Countess Du Barry

Madame du Barry

Marie-Jeanne(tte) Bécu, Comtesse du Barry (April 19, 1743December 8, 1793) was a French courtesan who became the mistress of Louis XV of France and is one of the famous victims of the Reign of Terror.

Early life

Jeanne Bécu was born at Vaucouleurs, Lorraine, the illegitimate daughter of Anne Bécu, who was variously reported as a seamstress or a cook of enticing beauty. Her father was possibly Jean Baptiste Gormand de Vaubernier, a friar known as 'Brother Angel.' During her childhood, her mother's lover, Monsieur Billard-Dumonceaux, father of Jeanne's brother Claude (who died in infancy at just 10 months old) funded her education at the convent of St. Aure.

At the age of 15 Marie-Jeanne moved to Paris, where, using the name Jeanne Rançon, she worked first as an assistant to a young hairdresser named Lametz (with whom she had a brief relationship which may have produced a daughter), then as a companion to a lonely aristocrat, Madame de la Garde, and later as a milliner's assistant in a shop named 'A La Toilette' owned by a certain Monsieur Labille, where she became a very good friend of his daughter, the future famed painter Adélaïde Labille-Guiard. As reflected in art from the time, Jeanne was a remarkably attractive blonde woman. Her beauty came to the attention of Jean du Barry, a high-class pimp/procurer and owner of a casino, in 1763. He made her his mistress and helped establish her career as a courtesan in the highest circles of Parisian society, enabling her to take several wealthy men as her benefactors.

Life as a courtesan and official Mistress to Louis XV

She first became a courtesan known as Mademoiselle Lange, immediately becoming a sensation in Paris, building up a large aristocratic clientele. The dashing Maréchal de Richelieu became one of her recurring customers. Jean du Barry, however, saw her as a means of influence with Louis XV, who became aware of her in 1768 while she was on an errand at Versailles which involved the Duc de Choiseul, who found her rather ordinary, in contrast to what most other men thought of her. In any case, Marie-Jeanne could not qualify as an official royal mistress unless she had a title; this was solved by her marriage to Du Barry's brother, Comte Guillaume du Barry, in 1769. She was presented to the King's family and the court on April 2, 1769, wearing a queenly and bedazzling silvery white gown brochaded with gold, huge paniers at the sides, which had been ordered especially by Richelieu himself. Jeanne was now attended by her personal Indian page Zamor, given to her by Louis XV, and wore extravagant gowns of great proportions both in size and cost. With diamonds covering her delicate neck and ears, she was now the dauphin's maîtresse déclarée. Due to her new role in Court, she made both friends and enemies, Her most bitter rival was the Comtesse Béatrix de Grammont, Choiseul's sister, who tried her best to acquire the late Madame Pompadour's place in the King's bed.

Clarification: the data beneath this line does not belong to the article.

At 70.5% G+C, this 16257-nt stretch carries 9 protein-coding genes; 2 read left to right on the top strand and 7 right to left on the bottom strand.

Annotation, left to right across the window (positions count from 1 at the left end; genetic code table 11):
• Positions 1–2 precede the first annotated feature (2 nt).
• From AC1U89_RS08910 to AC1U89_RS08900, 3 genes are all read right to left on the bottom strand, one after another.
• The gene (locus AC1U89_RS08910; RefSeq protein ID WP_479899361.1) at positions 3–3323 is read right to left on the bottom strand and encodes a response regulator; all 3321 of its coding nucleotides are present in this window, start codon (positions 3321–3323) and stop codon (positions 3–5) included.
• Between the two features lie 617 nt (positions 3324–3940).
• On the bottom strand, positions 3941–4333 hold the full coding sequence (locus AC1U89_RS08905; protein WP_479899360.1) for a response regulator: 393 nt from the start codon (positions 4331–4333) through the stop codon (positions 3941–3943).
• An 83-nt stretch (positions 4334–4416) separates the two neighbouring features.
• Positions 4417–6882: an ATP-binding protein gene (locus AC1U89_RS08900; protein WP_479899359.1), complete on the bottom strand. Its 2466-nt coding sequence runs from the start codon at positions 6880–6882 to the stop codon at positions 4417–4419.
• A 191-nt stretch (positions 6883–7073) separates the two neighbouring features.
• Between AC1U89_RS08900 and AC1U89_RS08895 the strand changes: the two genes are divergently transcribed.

While Jeanne was part of the faction that brought down Duc de Choiseul, Minister of Foreign Affairs, she was unlike her late predecessor Madame de Pompadour in that she had little political influence upon the king, but rather preferred to pass her time having new gowns made and ordering jewelry of every shape, size and colour.